Federal agencies have been making their vehicle fleets more fuel-efficient in recent years but the number of those vehicles has been growing, a study for Congress has found.


The Government Accountability Office reported that the percentage of agency fleet vehicles using alternatives to conventional gasoline or diesel fuel rose from 14 to 33 percent over 2005-2011. That increase followed a series of laws and directives stretching back 20 years aimed at reducing the government’s fuel consumption.

Some of those directives also sought to reduce the vehicle fleet. However, over the six years ending in 2011, the number of vehicles owned or leased by federal agencies rose from about 420,000 to just under 450,000. The numbers exclude tactical military vehicles as well as the roughly 210,000 vehicles operated by the independent U.S. Postal Service.

Big gainers included the Department of Homeland Security, up about 18,000 to about 56,500, the Army, up about 7,700 to about 78,700, and the Veterans Affairs Department, up about 5,300 to about 16,400. Those three, along with the Air Force, Navy and the Agriculture, Justice and Interior Departments, account for about 80 percent of the federal vehicle fleet.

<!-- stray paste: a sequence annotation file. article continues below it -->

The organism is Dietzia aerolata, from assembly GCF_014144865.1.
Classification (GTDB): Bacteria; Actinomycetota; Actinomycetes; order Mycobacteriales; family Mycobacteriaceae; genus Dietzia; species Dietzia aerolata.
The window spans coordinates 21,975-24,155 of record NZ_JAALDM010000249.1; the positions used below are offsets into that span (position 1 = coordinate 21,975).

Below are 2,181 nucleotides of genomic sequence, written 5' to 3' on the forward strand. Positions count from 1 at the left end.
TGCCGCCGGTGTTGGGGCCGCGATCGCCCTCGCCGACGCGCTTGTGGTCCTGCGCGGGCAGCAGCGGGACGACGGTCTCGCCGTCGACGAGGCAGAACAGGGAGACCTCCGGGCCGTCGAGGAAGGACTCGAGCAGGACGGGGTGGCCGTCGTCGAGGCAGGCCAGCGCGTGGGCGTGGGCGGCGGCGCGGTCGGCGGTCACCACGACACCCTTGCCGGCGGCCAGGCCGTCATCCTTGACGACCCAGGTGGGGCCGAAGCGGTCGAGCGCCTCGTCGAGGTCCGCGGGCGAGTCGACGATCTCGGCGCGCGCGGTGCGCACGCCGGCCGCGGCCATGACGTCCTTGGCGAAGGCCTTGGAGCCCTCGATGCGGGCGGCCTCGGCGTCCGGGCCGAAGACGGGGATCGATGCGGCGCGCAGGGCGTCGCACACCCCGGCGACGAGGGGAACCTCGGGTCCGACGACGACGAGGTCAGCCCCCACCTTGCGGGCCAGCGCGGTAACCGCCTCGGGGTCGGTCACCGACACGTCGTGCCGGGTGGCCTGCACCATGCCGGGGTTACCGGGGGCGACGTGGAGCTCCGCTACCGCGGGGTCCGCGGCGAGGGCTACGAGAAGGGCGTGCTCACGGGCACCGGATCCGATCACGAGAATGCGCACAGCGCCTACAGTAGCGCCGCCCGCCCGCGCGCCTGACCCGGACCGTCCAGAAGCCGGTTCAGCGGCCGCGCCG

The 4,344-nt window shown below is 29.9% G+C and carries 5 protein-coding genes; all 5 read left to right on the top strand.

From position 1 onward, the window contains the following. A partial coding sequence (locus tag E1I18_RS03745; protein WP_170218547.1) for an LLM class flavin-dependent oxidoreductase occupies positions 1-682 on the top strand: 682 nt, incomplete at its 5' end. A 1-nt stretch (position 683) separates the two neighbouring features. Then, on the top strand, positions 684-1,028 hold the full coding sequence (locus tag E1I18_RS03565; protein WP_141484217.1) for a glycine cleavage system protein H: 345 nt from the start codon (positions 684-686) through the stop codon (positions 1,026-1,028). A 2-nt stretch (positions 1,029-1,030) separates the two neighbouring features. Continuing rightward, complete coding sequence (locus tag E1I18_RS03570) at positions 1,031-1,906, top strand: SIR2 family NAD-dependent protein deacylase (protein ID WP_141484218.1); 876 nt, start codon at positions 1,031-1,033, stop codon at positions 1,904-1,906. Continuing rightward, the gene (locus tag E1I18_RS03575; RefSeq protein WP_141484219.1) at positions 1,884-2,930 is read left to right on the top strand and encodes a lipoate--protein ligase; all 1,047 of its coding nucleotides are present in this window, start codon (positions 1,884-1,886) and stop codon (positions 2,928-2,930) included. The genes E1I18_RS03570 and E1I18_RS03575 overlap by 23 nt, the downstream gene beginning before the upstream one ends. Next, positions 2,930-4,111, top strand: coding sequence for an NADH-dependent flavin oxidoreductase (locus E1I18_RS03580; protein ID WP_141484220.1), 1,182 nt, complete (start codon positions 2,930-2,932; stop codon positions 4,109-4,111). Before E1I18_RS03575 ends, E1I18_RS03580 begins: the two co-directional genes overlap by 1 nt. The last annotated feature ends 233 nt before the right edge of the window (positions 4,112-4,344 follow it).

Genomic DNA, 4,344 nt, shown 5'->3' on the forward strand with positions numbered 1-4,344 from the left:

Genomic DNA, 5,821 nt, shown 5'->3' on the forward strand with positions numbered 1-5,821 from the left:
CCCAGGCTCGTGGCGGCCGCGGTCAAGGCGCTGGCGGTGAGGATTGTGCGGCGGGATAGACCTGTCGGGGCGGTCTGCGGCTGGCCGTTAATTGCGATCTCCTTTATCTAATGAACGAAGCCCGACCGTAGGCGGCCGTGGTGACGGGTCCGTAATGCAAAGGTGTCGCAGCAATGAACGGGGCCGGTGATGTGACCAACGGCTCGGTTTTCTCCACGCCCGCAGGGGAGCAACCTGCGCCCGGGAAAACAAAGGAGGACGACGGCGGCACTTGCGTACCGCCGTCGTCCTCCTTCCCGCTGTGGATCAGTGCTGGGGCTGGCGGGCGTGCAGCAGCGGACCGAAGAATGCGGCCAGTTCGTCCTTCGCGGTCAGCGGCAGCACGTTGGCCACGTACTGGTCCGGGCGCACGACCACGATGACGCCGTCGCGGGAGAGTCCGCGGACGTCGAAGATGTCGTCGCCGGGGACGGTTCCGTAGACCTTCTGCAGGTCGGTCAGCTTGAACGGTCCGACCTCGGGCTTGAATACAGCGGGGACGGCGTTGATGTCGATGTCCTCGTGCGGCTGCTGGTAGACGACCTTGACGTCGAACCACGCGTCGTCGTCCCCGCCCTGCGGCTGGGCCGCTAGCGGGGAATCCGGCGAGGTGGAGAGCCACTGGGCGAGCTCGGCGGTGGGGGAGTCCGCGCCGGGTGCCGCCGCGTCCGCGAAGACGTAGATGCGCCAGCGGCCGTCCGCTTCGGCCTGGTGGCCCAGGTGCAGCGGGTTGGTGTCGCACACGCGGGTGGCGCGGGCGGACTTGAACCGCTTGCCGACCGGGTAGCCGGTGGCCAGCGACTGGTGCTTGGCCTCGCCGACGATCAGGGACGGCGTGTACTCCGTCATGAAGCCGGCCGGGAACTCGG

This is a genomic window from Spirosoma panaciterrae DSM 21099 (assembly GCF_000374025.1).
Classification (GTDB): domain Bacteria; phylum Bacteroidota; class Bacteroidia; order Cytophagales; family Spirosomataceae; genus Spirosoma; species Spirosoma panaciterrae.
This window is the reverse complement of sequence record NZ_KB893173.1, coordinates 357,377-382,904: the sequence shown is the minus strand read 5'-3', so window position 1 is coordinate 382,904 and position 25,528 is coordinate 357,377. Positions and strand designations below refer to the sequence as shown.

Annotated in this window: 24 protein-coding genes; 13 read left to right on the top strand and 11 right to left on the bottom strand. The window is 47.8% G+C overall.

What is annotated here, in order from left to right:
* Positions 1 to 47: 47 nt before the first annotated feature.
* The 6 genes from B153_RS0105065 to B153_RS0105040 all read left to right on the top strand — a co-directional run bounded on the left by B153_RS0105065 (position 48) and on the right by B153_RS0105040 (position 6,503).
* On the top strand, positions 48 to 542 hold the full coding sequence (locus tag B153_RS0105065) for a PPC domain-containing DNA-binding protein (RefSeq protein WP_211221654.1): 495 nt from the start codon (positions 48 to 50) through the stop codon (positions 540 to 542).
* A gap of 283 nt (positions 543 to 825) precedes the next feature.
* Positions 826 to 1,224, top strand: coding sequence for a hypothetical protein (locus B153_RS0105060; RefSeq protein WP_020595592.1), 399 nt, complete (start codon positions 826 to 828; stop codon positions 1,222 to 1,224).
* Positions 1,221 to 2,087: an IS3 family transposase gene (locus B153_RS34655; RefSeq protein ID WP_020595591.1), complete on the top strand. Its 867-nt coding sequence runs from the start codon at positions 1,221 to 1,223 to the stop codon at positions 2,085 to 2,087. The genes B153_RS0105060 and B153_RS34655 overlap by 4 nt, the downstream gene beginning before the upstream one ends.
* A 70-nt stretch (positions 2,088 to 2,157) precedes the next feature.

GAO examined the trends in some agencies and found for example that the VA had expanded its fleet to accommodate veterans who require health care or other services but are not able to drive themselves. The Agriculture Department’s increase was driven in part by acquiring job corps centers from other agencies. Meanwhile, the Air Force and the Interior Department trimmed their fleets through initiatives such as eliminating under-used vehicles and restricting who may use fleet vehicles.

GAO noted that a 2011 order from President Obama called on the government to reduce its use of oil through steps including eliminating non-essential vehicles.

Meanwhile, a report from the American Clean Skies Foundation said that the government, the Postal Service included, spends about 10 times as much on contracted freight transportation as it spends on its own fleet vehicles. In addition, commercial trucks generally are driven far more miles per year on average than federal fleet trucks, it said.

“A concerted effort to use the federal government’s buying power to impact vendor fuel choice and emissions would have a much greater impact on nationwide fuel and vehicle markets than clean energy initiatives limited to the federal fleets,” it said.

The report said that USPS hopes to save up to $350 million and 111 million gallons of fuel a year from an initiative to achieve a 20 percent reduction in petroleum use by its third-party transportation services providers. Achieving that reduction government-wide would produce annual savings of about $7 billion and 3 billion gallons of fuel, it said.